07 Oct 2010

I just wrote this on Ravelry and decided it would be a good blog post. So here it is, without further revision (I’m tempted but I’m working on another post about knitting socks and this is a distraction of sorts)…

Me at a local yarn shop in VilniusI love traveling alone! I have been in several European countries on my own and have never run into any problems that I would not encounter in cities in the USA. You do have to be prepared to deal with poor people begging, especially if you’ll be in areas where there are a lot of rich tourists. This makes some people uncomfortable but it’s part of life and it’s not really any different in Europe than in the USA.
And as a woman, you should always be aware of the cultural norms of the country you are living in. When in doubt, don’t look strange men in the eye on the street and don’t smile at strange men, particularly if you don’t know the culture. Don’t walk in dark alleys alone at night; take a cab or bus if you have to go somewhere after dark. It’s pretty much common sense, but common sense is different in different cultures. It is good to know how to say “stop” or “help” (or even “fuck off dickhead”) in the local language, although I’ve never had occasion to use these words with strangers. I have never been groped in public or anything like that. Maybe it’s just because I’m almost 50? Maybe younger women need to be armed with pepper spray? I hope that’s not true.
I tried a money belt once but it was just icky (although it may be appropriate if you have a roommate, such as in a dorm). Again, as in big cities in the USA, keep your bag close to you, don’t leave it on a chair in a restaurant for example, carry a bag that you can shove under your armpit and snug up to your body without looking weird. Don’t wear a lot of bling, especially if it’s real! Always keep $50 in your sock so you can get home if your bag does get swiped. (OK, I don’t do that but it is good advice, and my grandmother always told me to do that with a $20-bill in NYC when I was a girl.)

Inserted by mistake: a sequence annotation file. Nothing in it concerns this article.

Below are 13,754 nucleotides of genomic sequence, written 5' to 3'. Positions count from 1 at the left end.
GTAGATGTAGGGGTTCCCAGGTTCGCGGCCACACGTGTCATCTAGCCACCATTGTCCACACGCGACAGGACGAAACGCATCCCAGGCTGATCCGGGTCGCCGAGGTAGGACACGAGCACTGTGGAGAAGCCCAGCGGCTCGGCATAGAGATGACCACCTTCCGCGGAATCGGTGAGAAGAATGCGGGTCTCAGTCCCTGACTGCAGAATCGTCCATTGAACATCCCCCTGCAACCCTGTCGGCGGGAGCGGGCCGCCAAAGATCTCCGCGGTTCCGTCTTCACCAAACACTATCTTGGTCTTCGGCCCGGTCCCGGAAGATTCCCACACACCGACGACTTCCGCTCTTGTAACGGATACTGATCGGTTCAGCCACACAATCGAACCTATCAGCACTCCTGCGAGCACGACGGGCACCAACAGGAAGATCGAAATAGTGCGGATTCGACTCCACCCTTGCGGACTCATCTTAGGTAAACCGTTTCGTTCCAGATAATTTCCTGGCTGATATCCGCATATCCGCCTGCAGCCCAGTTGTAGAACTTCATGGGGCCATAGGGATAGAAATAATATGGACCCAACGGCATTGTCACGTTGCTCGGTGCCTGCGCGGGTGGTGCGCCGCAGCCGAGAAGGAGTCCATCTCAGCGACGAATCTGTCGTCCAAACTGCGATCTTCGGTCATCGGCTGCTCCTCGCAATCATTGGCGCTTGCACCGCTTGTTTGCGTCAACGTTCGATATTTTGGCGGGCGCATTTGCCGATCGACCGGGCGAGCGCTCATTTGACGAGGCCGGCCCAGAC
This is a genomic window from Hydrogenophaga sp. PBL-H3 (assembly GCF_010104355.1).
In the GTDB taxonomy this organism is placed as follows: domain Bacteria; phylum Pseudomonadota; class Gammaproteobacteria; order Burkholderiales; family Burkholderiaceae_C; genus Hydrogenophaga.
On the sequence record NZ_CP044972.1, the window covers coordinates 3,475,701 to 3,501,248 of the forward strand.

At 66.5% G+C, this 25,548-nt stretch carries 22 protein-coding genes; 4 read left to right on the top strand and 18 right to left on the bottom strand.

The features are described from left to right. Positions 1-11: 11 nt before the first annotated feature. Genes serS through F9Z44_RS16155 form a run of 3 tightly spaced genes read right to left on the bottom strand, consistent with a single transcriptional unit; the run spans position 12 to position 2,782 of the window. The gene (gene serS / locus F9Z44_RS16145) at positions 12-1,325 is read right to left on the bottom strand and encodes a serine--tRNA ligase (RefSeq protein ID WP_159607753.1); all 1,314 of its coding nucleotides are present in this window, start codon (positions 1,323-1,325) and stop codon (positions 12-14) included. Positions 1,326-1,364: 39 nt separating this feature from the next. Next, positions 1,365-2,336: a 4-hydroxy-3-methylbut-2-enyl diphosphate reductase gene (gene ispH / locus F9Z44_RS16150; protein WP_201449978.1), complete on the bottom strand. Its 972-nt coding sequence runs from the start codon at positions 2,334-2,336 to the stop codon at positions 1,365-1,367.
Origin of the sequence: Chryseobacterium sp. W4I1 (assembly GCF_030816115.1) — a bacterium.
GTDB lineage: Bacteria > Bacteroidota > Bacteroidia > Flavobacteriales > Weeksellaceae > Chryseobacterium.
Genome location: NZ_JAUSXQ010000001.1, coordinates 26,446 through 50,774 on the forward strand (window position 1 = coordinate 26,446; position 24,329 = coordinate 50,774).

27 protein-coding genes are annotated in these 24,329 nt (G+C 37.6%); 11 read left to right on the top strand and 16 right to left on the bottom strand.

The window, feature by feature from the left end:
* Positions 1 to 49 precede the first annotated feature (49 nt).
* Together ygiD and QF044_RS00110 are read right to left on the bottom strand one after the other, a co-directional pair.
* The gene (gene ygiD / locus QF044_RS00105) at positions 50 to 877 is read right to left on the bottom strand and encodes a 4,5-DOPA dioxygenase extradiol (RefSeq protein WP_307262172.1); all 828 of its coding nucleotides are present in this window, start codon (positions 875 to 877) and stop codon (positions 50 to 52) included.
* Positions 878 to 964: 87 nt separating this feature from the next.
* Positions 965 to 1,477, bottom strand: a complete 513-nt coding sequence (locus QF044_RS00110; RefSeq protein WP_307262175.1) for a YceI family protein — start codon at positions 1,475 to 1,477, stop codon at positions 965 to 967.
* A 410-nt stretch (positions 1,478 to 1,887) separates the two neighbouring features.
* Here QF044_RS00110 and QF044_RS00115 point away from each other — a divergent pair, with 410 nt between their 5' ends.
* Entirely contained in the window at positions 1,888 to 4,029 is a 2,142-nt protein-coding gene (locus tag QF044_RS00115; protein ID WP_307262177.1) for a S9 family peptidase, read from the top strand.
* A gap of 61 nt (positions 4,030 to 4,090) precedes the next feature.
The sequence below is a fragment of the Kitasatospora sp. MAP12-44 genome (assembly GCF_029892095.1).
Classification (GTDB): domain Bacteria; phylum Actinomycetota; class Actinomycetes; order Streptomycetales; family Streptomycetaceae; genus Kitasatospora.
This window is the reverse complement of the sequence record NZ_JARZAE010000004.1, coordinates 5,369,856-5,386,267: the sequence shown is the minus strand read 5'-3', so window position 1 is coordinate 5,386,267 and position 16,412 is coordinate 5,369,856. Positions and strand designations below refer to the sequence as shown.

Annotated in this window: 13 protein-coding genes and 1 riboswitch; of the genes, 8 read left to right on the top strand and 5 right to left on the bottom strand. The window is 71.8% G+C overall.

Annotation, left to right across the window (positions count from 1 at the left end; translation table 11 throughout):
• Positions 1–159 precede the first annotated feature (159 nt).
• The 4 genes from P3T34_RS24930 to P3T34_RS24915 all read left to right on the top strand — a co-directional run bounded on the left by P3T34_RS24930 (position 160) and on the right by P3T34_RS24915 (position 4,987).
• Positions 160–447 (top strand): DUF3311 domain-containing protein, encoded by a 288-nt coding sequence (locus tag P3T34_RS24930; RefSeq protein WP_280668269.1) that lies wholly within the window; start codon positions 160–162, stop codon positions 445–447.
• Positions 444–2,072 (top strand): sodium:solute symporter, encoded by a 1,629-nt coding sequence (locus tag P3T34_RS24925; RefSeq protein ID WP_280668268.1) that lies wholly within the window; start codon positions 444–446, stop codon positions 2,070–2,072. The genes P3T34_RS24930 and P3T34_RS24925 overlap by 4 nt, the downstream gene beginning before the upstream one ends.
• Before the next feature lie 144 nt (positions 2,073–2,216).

I don’t use guide books but I just pick up some small local maps and city guides when I arrive at my destinations. One thing I’ve found especially cool for travelling alone is taking a course of some type at the destination. Then you meet people and find out about the local scene in an organic way, instead of by reading about the same 18 restaurants that 5 million other tourists have read about in the same guide books.
I prefer to travel with a cause — to take a course, to visit friends, to do some research, rather than just as a tourist. I find that this gives me many more opportunities to talk to people with shared interests and to get to know the places I visit in a deeper way.
OK, maybe I’ll write a travel book next. LOL. I just love this topic. That said, I’ve been in Europe since June (this time with my husband) and I am SO ready to go home and sleep in my own bed!!!

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